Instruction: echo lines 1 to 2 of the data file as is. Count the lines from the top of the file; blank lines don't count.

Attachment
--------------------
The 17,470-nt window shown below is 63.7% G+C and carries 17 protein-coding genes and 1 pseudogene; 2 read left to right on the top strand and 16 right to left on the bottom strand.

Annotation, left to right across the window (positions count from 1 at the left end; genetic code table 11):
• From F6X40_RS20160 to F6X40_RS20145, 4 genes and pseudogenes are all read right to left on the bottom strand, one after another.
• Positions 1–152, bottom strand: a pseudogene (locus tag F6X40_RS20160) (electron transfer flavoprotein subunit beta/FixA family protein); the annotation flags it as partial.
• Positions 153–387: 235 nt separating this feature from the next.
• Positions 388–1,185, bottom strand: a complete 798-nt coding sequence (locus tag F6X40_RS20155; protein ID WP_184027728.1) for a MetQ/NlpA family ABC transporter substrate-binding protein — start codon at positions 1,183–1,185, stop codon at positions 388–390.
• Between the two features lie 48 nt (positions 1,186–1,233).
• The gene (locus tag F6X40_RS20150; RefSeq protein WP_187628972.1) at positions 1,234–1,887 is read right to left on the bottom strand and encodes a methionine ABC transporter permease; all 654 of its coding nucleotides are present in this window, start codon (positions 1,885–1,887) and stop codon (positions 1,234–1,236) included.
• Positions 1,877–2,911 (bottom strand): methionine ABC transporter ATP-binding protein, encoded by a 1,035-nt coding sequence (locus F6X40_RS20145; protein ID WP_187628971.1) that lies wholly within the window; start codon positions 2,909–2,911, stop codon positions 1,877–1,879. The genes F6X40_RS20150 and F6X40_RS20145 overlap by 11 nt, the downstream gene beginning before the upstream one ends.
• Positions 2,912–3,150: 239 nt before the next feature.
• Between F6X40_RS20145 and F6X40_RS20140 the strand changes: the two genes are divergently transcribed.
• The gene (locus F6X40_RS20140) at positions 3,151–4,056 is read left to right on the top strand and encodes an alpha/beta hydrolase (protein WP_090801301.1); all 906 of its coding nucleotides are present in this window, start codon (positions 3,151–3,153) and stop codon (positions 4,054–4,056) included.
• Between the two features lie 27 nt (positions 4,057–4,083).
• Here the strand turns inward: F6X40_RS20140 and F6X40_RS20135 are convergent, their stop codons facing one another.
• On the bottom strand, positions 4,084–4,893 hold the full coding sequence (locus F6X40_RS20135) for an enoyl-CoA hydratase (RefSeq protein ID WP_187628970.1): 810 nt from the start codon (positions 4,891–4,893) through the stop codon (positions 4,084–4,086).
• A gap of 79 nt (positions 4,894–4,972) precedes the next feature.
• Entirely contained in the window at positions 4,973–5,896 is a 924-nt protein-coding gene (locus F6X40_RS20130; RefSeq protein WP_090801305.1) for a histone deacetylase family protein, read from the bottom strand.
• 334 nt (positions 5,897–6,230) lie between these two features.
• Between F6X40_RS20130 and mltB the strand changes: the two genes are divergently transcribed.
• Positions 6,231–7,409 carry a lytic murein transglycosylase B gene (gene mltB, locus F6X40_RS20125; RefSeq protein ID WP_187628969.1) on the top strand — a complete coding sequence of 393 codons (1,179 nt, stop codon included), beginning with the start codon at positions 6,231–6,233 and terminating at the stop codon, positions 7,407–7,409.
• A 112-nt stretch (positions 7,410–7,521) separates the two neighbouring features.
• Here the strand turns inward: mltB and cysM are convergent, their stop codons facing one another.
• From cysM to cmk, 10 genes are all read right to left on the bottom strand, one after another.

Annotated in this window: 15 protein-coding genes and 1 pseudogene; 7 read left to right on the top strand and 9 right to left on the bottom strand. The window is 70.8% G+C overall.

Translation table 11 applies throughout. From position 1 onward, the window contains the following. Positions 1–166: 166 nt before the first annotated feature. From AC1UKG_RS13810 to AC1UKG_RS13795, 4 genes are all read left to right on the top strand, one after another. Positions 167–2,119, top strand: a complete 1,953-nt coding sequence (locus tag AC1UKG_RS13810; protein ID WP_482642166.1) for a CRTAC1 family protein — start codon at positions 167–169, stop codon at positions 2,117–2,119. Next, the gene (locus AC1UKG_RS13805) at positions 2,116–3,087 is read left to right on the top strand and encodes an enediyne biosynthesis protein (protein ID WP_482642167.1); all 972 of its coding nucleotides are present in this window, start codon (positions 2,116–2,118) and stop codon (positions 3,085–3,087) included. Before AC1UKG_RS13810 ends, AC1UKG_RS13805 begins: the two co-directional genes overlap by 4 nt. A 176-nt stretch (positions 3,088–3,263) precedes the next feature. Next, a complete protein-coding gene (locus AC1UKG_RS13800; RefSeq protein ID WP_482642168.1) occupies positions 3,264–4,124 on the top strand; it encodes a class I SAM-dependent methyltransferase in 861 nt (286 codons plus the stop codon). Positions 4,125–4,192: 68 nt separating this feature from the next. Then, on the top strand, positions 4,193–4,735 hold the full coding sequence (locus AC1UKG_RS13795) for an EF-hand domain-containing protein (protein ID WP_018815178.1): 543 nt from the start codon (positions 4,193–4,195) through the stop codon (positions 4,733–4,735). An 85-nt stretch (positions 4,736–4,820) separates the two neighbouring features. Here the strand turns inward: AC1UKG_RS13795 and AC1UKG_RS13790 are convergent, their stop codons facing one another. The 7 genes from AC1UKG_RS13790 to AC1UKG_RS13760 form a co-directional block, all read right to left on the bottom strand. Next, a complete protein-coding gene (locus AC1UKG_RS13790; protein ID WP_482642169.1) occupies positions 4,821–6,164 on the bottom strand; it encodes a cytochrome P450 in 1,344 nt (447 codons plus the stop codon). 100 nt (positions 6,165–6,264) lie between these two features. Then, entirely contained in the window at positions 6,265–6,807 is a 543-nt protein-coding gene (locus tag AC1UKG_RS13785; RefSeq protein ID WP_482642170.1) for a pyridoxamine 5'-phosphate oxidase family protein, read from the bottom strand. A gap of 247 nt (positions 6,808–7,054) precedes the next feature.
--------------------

The 17,470-nt window shown below is 63.7% G+C and carries 17 protein-coding genes and 1 pseudogene; 2 read left to right on the top strand and 16 right to left on the bottom strand.

Annotation, left to right across the window (positions count from 1 at the left end; genetic code table 11):